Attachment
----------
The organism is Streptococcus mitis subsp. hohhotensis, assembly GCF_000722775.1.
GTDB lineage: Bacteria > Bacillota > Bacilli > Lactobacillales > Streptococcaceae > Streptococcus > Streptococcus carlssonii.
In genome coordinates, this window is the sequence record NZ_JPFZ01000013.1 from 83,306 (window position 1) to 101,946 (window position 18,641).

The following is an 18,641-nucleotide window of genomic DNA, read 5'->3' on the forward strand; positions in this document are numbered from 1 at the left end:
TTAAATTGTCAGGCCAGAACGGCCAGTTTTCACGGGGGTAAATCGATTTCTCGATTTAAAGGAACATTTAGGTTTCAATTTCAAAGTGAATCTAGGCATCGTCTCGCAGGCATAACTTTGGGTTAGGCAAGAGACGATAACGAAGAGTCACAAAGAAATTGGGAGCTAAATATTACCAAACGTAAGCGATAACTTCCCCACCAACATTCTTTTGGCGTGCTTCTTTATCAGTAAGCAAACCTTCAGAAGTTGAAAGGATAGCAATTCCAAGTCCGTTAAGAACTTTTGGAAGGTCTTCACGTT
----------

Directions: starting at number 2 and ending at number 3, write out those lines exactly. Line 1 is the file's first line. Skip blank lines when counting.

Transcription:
GTDB lineage: Bacteria > Bacillota > Bacilli > Lactobacillales > Streptococcaceae > Streptococcus > Streptococcus carlssonii.
In genome coordinates, this window is the sequence record NZ_JPFZ01000013.1 from 83,306 (window position 1) to 101,946 (window position 18,641).